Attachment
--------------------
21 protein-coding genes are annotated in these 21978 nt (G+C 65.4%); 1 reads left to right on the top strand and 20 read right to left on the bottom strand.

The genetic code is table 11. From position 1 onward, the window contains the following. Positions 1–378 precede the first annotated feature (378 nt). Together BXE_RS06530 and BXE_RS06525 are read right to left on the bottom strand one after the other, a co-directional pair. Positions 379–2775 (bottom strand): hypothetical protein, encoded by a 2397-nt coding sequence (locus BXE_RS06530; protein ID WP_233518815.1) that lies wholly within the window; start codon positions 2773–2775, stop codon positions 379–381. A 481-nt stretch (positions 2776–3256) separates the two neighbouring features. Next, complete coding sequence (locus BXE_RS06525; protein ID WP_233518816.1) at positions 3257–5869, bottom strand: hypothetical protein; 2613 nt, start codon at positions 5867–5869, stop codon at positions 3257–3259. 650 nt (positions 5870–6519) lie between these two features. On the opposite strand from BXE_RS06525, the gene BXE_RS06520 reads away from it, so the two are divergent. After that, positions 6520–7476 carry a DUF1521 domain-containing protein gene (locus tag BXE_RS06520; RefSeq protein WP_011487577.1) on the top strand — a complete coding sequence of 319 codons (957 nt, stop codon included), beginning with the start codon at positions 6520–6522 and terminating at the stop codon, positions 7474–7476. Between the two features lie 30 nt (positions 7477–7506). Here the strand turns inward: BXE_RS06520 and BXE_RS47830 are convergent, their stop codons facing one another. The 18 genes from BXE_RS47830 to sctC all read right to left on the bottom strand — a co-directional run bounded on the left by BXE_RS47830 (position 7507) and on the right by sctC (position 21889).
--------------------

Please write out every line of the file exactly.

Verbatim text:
21 protein-coding genes are annotated in these 21978 nt (G+C 65.4%); 1 reads left to right on the top strand and 20 read right to left on the bottom strand.

The genetic code is table 11. From position 1 onward, the window contains the following. Positions 1–378 precede the first annotated feature (378 nt). Together BXE_RS06530 and BXE_RS06525 are read right to left on the bottom strand one after the other, a co-directional pair. Positions 379–2775 (bottom strand): hypothetical protein, encoded by a 2397-nt coding sequence (locus BXE_RS06530; protein ID WP_233518815.1) that lies wholly within the window; start codon positions 2773–2775, stop codon positions 379–381. A 481-nt stretch (positions 2776–3256) separates the two neighbouring features. Next, complete coding sequence (locus BXE_RS06525; protein ID WP_233518816.1) at positions 3257–5869, bottom strand: hypothetical protein; 2613 nt, start codon at positions 5867–5869, stop codon at positions 3257–3259. 650 nt (positions 5870–6519) lie between these two features. On the opposite strand from BXE_RS06525, the gene BXE_RS06520 reads away from it, so the two are divergent. After that, positions 6520–7476 carry a DUF1521 domain-containing protein gene (locus tag BXE_RS06520; RefSeq protein WP_011487577.1) on the top strand — a complete coding sequence of 319 codons (957 nt, stop codon included), beginning with the start codon at positions 6520–6522 and terminating at the stop codon, positions 7474–7476. Between the two features lie 30 nt (positions 7477–7506). Here the strand turns inward: BXE_RS06520 and BXE_RS47830 are convergent, their stop codons facing one another. The 18 genes from BXE_RS47830 to sctC all read right to left on the bottom strand — a co-directional run bounded on the left by BXE_RS47830 (position 7507) and on the right by sctC (position 21889).